Ramón Esteve is a current benchmark in Spanish architecture, working on projects that include major public works and minimalist luxury homes. Esteve, a doctor in architecture and university lecturer, has received several national and international awards. We talk to him about his approach to architecture, the current situation in the field and his future projects.
Has the concept of what architecture is evolved much over your professional career? Has your vision about the field changed since you first started to today?
It makes perfect sense that how I view architecture today has evolved from what I believed when I finished my degree or even the concepts I had ten years ago. I think the contemporary take on architecture as a result of an evolution is really interesting. Nonetheless, there has been a continuity in my approach from the start and, at a conceptual level, the idea has not changed.
How would you define architecture today?
To do that, we would need to define both time and space as the same thing is not happening all over. In terms of Europe, and specifically Spain, during the time before the financial crisis there was huge demand for projects from public administrations, which contributed to Spanish architecture currently being amongst the best the in world. Thanks to the streamlined approach we have had to adopt over recent years, we have gained the ability to provide value added to architecture through spatial sensations, regardless of the size or cost of materials. There is a scenario now where everything linked to urban development and promotion is non-descript and architecture has been pushed into the background. Nevertheless, these types of buildings co-exist with certain exceptions: private developments with high value added where contemporary architecture is making a place for itself and playing an important role. Private residential initiatives are currently hiring good architects who are designing good projects—this is something that had not happened until recently.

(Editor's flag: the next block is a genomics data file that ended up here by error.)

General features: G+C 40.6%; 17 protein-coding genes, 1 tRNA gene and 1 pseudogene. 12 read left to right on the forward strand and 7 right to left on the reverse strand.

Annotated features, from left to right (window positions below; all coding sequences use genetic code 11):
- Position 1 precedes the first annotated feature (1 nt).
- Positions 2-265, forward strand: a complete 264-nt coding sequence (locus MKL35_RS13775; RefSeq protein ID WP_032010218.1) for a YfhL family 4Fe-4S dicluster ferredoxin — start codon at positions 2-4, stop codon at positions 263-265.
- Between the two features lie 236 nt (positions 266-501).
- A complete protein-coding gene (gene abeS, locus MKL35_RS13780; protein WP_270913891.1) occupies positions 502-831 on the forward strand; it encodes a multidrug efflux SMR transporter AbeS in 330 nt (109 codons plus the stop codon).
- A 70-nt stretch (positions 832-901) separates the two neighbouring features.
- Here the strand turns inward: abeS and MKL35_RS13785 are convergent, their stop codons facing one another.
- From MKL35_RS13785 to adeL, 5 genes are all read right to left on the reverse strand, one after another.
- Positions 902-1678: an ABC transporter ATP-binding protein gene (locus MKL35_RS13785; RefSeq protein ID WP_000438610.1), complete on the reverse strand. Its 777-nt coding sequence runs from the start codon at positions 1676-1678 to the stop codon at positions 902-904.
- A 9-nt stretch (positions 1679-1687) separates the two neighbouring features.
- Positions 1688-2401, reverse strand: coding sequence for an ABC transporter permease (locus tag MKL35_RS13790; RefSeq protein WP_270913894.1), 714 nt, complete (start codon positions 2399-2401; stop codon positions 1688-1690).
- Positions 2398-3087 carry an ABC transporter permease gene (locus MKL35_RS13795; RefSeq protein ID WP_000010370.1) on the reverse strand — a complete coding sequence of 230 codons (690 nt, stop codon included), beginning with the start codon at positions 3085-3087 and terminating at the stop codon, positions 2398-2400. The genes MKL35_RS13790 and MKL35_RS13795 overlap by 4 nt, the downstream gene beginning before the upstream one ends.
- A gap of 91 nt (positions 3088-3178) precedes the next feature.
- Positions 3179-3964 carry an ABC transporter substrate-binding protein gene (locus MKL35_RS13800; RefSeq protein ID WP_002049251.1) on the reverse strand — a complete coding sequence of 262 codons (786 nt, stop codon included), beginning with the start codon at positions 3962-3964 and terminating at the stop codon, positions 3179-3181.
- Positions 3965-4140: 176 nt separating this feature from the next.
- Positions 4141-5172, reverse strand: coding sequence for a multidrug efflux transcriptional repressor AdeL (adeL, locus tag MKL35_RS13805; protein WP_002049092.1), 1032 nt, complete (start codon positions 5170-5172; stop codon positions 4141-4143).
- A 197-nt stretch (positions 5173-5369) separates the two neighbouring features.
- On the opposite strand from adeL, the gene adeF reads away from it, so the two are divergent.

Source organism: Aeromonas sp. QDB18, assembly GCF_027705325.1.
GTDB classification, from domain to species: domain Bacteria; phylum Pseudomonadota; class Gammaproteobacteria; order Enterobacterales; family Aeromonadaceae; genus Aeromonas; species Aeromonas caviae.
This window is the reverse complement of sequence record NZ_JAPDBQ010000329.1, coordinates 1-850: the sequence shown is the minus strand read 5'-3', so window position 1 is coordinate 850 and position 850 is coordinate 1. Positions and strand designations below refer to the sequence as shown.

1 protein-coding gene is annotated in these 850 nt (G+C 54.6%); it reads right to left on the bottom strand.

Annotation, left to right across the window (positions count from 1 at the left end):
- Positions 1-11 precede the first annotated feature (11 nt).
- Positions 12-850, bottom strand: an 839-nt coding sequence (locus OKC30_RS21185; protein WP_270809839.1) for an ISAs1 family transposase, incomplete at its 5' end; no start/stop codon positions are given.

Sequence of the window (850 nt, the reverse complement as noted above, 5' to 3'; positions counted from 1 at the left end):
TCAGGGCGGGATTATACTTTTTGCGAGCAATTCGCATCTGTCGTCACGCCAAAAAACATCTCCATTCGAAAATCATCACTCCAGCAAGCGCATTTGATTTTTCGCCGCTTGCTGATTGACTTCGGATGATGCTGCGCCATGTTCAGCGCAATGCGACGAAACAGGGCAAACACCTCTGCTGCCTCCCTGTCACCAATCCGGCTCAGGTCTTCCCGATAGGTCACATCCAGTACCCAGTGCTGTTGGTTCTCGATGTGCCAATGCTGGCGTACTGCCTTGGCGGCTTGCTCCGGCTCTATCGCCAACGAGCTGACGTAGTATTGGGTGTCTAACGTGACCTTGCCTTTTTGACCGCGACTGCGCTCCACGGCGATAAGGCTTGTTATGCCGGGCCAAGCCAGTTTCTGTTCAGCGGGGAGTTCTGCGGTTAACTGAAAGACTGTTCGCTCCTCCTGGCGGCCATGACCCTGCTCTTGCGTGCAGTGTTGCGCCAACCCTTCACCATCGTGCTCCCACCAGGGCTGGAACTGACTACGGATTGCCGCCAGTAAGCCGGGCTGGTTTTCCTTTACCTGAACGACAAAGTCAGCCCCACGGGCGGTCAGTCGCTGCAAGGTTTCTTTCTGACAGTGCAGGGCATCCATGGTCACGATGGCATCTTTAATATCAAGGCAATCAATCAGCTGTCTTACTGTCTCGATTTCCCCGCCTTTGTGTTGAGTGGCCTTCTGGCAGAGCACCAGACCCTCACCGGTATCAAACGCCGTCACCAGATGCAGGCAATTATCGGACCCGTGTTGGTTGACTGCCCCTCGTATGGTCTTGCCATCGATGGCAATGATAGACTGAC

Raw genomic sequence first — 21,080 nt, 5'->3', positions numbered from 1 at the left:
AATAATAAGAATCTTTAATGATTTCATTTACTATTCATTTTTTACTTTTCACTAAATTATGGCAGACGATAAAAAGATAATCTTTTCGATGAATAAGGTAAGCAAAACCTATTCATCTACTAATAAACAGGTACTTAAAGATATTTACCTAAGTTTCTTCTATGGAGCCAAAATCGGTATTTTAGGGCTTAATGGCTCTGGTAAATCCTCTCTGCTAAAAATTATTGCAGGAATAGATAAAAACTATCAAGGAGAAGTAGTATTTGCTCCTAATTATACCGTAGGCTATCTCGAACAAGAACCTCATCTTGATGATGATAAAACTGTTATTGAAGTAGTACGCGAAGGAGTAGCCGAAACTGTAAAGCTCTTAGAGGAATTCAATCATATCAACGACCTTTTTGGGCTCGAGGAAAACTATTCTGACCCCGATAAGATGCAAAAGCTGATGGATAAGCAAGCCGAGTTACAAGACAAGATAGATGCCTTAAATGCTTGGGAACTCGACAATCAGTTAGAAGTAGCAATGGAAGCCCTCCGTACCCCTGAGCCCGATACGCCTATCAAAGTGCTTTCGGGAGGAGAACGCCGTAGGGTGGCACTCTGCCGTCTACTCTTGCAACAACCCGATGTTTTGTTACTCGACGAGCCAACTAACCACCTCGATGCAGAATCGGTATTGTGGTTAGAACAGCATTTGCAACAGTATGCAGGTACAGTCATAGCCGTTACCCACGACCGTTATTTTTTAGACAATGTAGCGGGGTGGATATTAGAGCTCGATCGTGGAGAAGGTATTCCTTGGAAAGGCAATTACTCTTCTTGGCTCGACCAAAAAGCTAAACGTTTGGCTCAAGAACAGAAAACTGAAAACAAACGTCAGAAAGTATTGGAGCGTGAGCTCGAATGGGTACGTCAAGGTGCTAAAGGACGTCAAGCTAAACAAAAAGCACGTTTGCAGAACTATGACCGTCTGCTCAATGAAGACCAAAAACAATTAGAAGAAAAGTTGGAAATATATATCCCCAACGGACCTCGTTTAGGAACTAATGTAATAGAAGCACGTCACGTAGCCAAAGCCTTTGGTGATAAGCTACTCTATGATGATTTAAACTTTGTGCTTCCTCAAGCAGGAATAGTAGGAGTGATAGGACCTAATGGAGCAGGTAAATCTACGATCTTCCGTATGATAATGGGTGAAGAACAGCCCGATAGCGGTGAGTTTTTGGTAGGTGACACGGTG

Where do you think architecture is heading? Is it the same for all continents?
Generally, I think it is shifting focus with a greater concern for integrating buildings into the natural environment in terms of resource management and sustainability. The impact on the landscape and environment, as well as energy use, is being carefully considered. In terms of aesthetics and concepts, many diverse projects sit side-by-side. I think this is the main feature today. There is no one trend that everyone is following but rather a proliferation of independent, bespoke approaches. Right now, what stands out is a major current towards informality in architectural design, making the casual a trend. The Povero style sits alongside work that has lots of resources and seeks spectacular results. The new economic powers such as the USA and Asia are more interested in what is surprising and fascinating, when compared to trends in Europe.
‘Places where you want to live’ is the motto of your practice. Do you feel that architecture has become uncoupled from those who have to live in these designed spaces?
In many instances, sure. This is why I like to work on a global concept as I think it is the whole that ensures clients and users experience sensations. I always adhere to parameters that are in line with my style and philosophy, whilst always attempting, in turn, to materialise them in line with the requirements of each space.